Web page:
Time and Reading Performance

Reading is a participation sport!  It can’t be emphasized enough that if we want children to become strong and capable readers, they have to actually READ – plain and simple.  Think about it.  If you wanted to get better at your favorite sport,  how would you do it?  First you would ensure that you had any equipment needed (books) and then you would make sure that you had time to practice (reading).  If you wanted to get really good, you would probably also find someone who was good at this sport to keep you company (friends to talk about books with) and finally, you might also hire a coach (a good reading teacher) to help you improve your abilities.  Researcher Anderson and colleagues reported that students in basal-dominated classrooms spent up to 70% of their reading instructional time completing worksheets. According to the research of Allington and many other reading experts, time actually spent reading is what correlates with higher reading competency.  It seems logical that the more someone practices, the better they become at doing what it is that they have been practicing. Unfortunately, what seems logical is not always what happens in classrooms across the country. The research indicates that students perceived as “low” or struggling readers in many classrooms actually spent LESS time reading than did their better performing peers. What’s that all about?  The greater the need, the more it stands to reason that those with the greatest need should be doing MORE reading – not less. Take the time to assess how much actual reading goes on in your class and find ways to increase it. Remember, reading is a participation sport which gets better with practice.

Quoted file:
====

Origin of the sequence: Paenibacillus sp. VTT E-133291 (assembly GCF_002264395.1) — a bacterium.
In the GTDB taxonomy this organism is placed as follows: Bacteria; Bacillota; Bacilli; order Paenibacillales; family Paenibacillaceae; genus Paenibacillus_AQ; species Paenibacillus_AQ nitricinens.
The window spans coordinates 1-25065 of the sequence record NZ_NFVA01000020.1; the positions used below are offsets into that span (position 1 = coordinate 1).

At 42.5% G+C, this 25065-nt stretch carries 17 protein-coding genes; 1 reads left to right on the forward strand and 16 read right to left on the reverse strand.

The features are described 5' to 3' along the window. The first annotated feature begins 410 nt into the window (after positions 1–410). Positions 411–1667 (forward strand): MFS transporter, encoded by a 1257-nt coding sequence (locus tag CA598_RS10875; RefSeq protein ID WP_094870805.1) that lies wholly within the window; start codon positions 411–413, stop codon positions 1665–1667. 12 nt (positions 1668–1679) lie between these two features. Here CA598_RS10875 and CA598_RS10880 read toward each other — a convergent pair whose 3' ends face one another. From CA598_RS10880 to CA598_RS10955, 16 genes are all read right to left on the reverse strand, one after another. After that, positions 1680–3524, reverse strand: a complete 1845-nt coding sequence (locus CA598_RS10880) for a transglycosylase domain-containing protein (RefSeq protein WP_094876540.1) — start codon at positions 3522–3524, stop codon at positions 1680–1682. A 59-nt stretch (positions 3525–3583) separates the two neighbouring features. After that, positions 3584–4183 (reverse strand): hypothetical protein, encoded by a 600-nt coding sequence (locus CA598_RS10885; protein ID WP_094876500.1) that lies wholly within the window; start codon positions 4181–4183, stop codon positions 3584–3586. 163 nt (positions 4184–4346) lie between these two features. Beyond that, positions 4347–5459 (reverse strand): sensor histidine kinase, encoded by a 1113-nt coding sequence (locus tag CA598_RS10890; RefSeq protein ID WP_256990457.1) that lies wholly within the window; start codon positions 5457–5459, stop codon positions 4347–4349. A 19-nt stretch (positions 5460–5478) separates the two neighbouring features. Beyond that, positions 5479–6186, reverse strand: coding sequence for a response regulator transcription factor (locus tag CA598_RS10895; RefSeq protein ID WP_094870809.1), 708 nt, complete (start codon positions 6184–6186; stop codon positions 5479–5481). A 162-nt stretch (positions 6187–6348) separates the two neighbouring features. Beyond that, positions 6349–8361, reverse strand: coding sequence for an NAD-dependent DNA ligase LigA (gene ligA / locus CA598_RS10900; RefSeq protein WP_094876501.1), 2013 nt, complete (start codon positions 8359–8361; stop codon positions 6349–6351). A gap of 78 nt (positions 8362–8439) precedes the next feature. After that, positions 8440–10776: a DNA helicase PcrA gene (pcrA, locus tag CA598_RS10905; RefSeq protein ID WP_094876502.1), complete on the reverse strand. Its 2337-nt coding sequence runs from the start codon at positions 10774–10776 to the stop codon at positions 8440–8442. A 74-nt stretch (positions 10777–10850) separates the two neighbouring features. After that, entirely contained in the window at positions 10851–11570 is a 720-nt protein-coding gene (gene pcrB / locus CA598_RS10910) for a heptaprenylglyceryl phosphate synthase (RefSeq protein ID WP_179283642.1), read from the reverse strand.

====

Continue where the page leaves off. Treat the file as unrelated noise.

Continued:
Struggling Readers – Does Phonics Still Apply?

Reading specialists have long wondered how best to help older students who struggle with reading. Should they be taught to decode by using phonics programs developed for primary children?  We all know that when students have to spend too much mental energy on decoding, that there is none left for comprehension. As a result, it is vital that older struggling readers learn to read more fluently so that they can spend their mental energy on understanding what they are reading rather than decoding the words they see on the page. While phonics programs are vital for young readers, there has been much controversy over whether or not these programs actually are the best way to help older, struggling readers. Researchers believe that adults use patterning extensively when they read. For example, if you know the word “beak” then you can easily identify the pattern words “leak” “teak” and “peak.”  Wylie and Durrell (1970) identified 37 common rime patterns that make up over 500 common words. Helping older students break words into known word parts can also be a helpful strategy for older readers. It is also the most common strategy that adult readers use to decode new words they encounter while reading.